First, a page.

TAMPA — Superintendent Jeff Eakins met with the American Civil Liberties Union on Thursday to discuss Constitutional concerns about religious proselytizing in Hillsborough County's public schools.
The meeting lasted 90 minutes. The group found Eakins receptive.
The next day, Eakins made the case that the district's actions are legal, appropriate and in the best interest of students.
A five-page report posted Friday to the upcoming School Board meeting agenda gives point-by-point explanations for everything from the coffee coupons Idlewild Baptist Church brought to a faculty meeting to Eakins' complimentary remarks about First Priority, an organization that helps students spread the gospel at school.
The report was drafted in response to a request at the last board meeting from School Board chairwoman April Griffin. The district, Eakins wrote, is wise to accept help from outside organizations at a time of great societal needs and limited government resources.
"More than 179 schools in our district have student populations where more than 60 percent qualify for free or reduced [price] lunch," he wrote. "Federal, state, and local funding have all been reduced."
Later, he continued, "acts of charity, compassion, and partnership from responsible business, nonprofit, and faith-based community groups are essential. All partnerships that unbiasedly serve our schools and students are welcome, needed, and appreciated."
Eakins acknowledged he asked First Priority to remove videos from its website that showed testimonials from school principals.
But he offered this explanation from one of the principals: The video was not taped during school hours, and the principal's goal was to help other administrators understand that he was not discriminating against anyone or any religion, nor was he doing anything improper.
Eakins said that the document was intended more as a progress report than a defense. In several places it mentioned training and screening for volunteers, which he is working to strengthen.
"The document is a historical collection of everything since the beginning of the year," he said. "I wanted it to be very comprehensive. This is really a document that will inform our practices moving forward."
Eakins has fielded questions about religion since the first week of school, when a photograph was circulated of a teacher wearing a t-shirt that said, "STAFF — in Partnership with Idlewild Baptist Church."
Soon after Idlewild, a large church known for its leaders' conservative views, organized voluntary training sessions for principals. The content was secular. But critics bristled at the notion that the church had a prominent role in district leadership.
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Several organizations, representing religious minorities and opponents to school proselytizing, raised questions about First Priority and other groups with similar missions. By law, students can gather, pray and discuss religion in public middle and high schools. But the practice offends those who do not want public children pressured to convert.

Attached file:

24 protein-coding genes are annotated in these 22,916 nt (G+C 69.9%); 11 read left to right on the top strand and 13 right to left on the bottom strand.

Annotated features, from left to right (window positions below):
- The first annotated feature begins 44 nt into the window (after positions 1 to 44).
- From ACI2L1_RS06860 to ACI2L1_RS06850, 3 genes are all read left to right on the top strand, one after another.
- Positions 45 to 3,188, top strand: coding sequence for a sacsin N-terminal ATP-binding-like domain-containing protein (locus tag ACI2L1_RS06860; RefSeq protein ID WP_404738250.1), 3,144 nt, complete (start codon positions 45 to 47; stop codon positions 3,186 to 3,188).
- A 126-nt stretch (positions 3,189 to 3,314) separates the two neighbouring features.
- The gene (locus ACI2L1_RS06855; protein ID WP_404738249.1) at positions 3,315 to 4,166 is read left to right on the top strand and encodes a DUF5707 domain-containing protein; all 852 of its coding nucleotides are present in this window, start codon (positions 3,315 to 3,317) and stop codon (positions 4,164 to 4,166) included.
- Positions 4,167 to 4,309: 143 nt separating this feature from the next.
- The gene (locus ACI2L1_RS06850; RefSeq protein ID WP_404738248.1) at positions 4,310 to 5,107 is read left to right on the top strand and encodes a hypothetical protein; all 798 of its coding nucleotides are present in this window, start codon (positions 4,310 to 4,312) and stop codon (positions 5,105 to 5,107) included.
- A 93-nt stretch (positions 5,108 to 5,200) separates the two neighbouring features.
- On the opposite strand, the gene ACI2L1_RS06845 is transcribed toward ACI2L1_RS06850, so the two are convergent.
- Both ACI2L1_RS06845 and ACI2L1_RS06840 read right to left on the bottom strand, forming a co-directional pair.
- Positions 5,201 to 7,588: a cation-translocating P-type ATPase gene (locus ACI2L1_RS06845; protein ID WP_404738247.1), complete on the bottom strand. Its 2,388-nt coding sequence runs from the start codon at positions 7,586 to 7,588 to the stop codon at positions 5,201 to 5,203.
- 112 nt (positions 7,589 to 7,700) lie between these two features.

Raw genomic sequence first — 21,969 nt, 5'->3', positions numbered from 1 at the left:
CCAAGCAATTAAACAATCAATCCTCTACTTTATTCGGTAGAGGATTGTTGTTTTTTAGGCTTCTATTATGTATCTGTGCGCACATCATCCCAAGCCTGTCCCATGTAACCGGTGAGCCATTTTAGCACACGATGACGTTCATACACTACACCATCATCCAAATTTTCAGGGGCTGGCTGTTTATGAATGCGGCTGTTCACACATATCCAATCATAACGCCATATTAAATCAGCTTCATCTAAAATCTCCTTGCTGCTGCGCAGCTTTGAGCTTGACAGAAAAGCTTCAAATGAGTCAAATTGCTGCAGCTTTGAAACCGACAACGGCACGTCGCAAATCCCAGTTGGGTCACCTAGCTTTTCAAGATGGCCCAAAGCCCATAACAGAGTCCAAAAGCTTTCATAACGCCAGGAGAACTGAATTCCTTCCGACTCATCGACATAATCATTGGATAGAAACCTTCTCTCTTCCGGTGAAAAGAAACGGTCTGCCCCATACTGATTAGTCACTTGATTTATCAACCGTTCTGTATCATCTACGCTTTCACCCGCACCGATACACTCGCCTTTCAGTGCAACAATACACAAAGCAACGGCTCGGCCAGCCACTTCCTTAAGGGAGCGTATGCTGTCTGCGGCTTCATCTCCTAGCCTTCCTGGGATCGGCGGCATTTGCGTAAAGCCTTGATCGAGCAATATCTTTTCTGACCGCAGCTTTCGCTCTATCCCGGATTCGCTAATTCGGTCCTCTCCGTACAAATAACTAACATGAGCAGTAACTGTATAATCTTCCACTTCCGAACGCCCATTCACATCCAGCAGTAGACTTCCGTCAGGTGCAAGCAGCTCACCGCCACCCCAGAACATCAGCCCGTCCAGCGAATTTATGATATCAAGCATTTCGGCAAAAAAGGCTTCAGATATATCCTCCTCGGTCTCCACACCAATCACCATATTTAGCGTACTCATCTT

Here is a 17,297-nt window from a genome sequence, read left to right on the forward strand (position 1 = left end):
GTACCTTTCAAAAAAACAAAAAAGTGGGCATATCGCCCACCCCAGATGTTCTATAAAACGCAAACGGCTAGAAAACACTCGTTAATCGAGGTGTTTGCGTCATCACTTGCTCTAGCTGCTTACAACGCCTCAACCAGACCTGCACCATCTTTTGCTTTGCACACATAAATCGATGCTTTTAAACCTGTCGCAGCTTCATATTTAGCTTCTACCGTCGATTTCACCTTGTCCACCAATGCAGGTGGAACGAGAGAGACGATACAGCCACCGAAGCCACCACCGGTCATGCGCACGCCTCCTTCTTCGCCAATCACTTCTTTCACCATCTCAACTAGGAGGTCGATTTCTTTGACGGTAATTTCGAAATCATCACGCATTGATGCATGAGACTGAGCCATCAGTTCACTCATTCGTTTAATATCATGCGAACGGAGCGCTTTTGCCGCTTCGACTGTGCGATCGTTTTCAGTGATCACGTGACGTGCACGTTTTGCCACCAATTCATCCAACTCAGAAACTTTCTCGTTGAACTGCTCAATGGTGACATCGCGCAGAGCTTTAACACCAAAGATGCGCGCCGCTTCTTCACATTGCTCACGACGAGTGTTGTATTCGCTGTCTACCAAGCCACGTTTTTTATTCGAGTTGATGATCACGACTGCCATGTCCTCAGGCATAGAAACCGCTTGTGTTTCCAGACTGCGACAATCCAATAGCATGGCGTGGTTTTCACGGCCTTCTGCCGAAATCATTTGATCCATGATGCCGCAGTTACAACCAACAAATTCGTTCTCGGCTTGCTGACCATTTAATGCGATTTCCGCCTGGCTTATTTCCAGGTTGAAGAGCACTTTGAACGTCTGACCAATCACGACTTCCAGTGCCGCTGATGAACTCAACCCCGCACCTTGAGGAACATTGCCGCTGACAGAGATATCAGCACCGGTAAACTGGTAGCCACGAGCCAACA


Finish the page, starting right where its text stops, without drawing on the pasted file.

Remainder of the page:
A low point came in April, when a Wisconsin-based advocacy group reported the Fellowship of Christian Athletes had an employee with unlimited access to students at five high schools. The employee had criminal convictions and was posting frequently on Facebook. The district quickly banned him from the schools and ordered all other Fellowship staff into training.
The ACLU was not satisfied.
At a meeting Thursday, leaders of the local chapter presented Eakins with a 36-page PowerPoint that included legal opinions and pictures of adults who appeared to have key roles in gatherings that were supposed to be student-led.
The ACLU also handed Eakins a list of requests. Among them:
• Identify school employees who have "crossed lines" and issue written warnings. Eakins said before such discipline can occur the employees, including coaches, must be given training.
• Non-student adults must not be allowed to control or direct faith-based clubs, or roam freely on campus.
• Religious messages from non-students should not be permitted on campus, and that includes messages on their clothing. The district lets volunteers wear what they want as long as they conform to a broad dress code for teachers. Idlewild volunteers at Just Elementary School wear bright red shirts that quote the Scripture.
Eakins pointed out that the issues civil rights groups raised have existed for years. He said he and the ACLU agreed on most points — particularly, the need for ongoing training.
"We have to value all organizations that work with our students," he said. "But in those relationships, there have to be very clear lines."
The School Board can discuss Eakins' document at its 3 p.m. meeting on Tuesday.
Contact Marlene Sokol at (813) 226-3356 or email@example.com. Follow @marlenesokol.